“New Deal for Consumers” Directive

Published on 04 July 2019

What is the “New Deal for Consumers” Directive? Where has it got to? And how will it impact my business?

The background

The European Parliament and the Council have provisionally agreed the “New Deal for Consumers” Directive (also called the Omnibus Directive). The Directive has not yet been formally approved and published in the Official Journal (as at the publication date). However, it is expected that the Directive will be finally adopted this Autumn. 

The new directive

The Directive will update four existing consumer law directives, namely the Unfair Commercial Practices Directive, the Consumer Rights Directive, the Unfair Contract Terms Directive and the Price Indications Directive.

It makes provision for more serious sanctions in the event of a breach of consumer law. For breaches across several EU Member States, the available maximum fine will be up to 4% of a trader’s annual turnover in each respective Member State.

Additionally, the Directive will extend consumer rights to digital content and will increase transparency in online market places. One example of the way that rights relating to digital content have increased is the 14-day “withdrawal right”. Currently, consumers who pay for digital services can cancel their contracts within 14 days after having paid for the service. Under the new Directive, this withdrawal right will also extend to the use of free digital services for which consumers provide their personal data (eg social media, cloud services and email accounts).

The Directive also updates certain other current consumer regulations. For example, consumers will no longer be able to return products that have already been used, rather than merely trying them out. Also, traders may not need to reimburse consumers before actual receipt of the returned goods.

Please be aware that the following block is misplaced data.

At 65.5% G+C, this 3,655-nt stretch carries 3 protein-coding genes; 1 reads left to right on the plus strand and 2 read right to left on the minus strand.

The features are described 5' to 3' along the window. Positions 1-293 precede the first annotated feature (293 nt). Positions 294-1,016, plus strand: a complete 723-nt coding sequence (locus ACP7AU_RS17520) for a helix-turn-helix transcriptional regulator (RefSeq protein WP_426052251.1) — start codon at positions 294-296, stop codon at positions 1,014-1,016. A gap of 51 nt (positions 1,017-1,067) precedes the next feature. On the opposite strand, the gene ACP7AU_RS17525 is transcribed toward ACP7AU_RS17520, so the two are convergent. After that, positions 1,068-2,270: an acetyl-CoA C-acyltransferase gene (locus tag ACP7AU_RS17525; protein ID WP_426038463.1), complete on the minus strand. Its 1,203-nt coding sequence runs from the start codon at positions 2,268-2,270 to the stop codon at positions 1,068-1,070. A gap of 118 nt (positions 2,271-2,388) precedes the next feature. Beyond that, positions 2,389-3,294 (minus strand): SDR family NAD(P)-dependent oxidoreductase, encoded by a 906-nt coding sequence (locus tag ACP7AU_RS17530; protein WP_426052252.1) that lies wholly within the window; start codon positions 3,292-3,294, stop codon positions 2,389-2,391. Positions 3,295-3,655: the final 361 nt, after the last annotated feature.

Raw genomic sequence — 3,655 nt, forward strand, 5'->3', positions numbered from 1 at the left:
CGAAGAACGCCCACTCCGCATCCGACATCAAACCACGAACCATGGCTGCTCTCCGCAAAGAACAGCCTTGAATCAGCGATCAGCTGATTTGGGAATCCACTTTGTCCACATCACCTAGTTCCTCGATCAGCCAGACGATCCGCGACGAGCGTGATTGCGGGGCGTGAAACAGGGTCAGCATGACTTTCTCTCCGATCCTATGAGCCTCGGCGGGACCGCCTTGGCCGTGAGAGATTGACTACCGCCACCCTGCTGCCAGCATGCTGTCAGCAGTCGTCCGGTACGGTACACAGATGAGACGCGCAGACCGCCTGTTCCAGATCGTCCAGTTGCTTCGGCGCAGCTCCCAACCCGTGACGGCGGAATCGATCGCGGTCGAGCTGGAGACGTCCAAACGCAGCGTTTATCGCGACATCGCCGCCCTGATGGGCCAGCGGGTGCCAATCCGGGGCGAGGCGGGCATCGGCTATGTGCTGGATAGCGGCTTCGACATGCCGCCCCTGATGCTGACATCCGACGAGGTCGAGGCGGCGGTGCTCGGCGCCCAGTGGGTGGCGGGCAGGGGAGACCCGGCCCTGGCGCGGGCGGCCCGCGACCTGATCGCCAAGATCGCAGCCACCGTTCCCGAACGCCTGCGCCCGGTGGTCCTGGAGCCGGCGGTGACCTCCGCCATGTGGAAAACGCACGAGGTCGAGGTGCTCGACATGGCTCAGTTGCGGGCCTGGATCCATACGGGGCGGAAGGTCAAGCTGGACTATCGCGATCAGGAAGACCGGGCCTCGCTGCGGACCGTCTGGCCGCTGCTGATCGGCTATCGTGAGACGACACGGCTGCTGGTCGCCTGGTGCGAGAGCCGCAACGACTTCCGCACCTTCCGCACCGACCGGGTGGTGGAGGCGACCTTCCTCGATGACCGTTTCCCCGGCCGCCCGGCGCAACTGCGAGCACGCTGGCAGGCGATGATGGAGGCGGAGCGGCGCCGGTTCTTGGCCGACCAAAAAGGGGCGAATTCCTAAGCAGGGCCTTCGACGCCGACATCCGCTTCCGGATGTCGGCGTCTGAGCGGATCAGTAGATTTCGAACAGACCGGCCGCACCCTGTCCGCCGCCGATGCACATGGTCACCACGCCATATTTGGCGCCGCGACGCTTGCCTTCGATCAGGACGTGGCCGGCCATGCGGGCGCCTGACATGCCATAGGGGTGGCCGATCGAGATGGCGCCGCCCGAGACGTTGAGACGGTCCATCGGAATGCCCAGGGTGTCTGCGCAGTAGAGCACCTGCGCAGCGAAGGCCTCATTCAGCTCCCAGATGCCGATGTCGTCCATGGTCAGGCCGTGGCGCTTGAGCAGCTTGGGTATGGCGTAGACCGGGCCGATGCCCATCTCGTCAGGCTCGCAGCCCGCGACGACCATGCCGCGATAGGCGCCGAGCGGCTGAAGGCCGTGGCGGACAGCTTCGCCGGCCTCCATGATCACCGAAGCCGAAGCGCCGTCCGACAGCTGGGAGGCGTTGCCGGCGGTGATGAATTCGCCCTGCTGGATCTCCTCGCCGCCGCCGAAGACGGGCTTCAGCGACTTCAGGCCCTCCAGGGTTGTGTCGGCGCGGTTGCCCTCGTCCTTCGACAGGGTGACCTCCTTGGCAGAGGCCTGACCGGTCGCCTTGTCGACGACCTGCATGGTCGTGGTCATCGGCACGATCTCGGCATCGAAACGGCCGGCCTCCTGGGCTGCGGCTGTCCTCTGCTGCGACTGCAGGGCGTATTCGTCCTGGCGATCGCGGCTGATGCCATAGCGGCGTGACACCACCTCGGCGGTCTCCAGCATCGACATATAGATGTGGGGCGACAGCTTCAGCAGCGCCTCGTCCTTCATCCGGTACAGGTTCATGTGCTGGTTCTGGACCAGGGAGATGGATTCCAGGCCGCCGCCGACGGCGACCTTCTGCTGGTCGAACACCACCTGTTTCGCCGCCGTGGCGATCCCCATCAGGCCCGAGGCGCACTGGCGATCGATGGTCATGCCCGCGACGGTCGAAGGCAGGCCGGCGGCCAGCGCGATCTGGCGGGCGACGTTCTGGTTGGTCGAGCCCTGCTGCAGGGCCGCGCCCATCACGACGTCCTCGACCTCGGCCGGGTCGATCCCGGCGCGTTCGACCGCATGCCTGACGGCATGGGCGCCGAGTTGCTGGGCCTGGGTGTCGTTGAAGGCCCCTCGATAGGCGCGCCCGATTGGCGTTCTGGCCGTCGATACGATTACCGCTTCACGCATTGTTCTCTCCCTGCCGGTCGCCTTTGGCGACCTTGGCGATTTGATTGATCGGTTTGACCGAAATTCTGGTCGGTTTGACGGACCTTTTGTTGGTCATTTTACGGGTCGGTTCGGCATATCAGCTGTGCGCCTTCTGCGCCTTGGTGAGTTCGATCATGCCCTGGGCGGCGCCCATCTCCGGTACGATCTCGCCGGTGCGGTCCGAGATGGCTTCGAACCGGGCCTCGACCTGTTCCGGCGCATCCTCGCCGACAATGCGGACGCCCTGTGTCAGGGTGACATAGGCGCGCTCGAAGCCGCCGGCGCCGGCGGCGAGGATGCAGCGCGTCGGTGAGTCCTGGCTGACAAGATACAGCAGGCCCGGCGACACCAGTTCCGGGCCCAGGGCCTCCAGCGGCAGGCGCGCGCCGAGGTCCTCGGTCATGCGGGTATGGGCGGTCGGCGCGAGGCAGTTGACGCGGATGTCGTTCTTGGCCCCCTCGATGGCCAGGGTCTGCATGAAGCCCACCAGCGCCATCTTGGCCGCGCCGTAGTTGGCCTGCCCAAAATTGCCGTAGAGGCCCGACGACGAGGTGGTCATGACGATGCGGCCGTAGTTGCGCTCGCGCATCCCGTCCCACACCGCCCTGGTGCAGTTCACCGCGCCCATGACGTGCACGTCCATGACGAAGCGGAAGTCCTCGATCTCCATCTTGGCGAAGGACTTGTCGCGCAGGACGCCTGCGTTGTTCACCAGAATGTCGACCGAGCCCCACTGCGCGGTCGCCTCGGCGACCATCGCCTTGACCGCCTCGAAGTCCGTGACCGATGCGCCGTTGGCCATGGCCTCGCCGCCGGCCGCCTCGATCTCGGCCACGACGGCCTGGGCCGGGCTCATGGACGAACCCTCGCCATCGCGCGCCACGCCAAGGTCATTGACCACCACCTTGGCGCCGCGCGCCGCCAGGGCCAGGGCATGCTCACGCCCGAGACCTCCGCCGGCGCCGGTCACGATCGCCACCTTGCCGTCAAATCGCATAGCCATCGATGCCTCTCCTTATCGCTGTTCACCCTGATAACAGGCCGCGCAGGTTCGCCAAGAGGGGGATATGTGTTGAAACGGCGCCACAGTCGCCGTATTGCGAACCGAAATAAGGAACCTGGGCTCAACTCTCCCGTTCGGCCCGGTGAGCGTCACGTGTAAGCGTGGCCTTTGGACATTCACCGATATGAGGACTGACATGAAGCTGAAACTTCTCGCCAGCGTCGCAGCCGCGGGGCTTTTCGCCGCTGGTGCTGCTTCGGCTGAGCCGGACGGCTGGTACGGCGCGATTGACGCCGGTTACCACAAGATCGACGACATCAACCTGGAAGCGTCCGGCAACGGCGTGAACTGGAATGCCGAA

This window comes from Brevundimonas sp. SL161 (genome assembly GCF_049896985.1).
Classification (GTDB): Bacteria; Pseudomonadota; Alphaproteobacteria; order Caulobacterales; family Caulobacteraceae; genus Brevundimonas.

Finally, the Directive will include new tools for consumers to enforce their rights and get compensation, in particular through representative actions open to consumer organisations monitored by a public authority.

Why is this important?

Sanctions under the new Directive have the potential to be more serious than under the previous consumer law framework. Moreover, the reach of the new Directive will be broader than the directives which are currently applicable (for example, further extending consumer rights to digital content).

Any practical tips?

Breach of consumer rights is soon going to attract (almost) GDPR – level fines. This means not just reviewing the Directive to see how the new rules will impact your business, but also running the rule over your existing processes, agreements etc. The time to sharpen your pencil on your businesses’ compliance with consumer rights (across the spectrum) is now!

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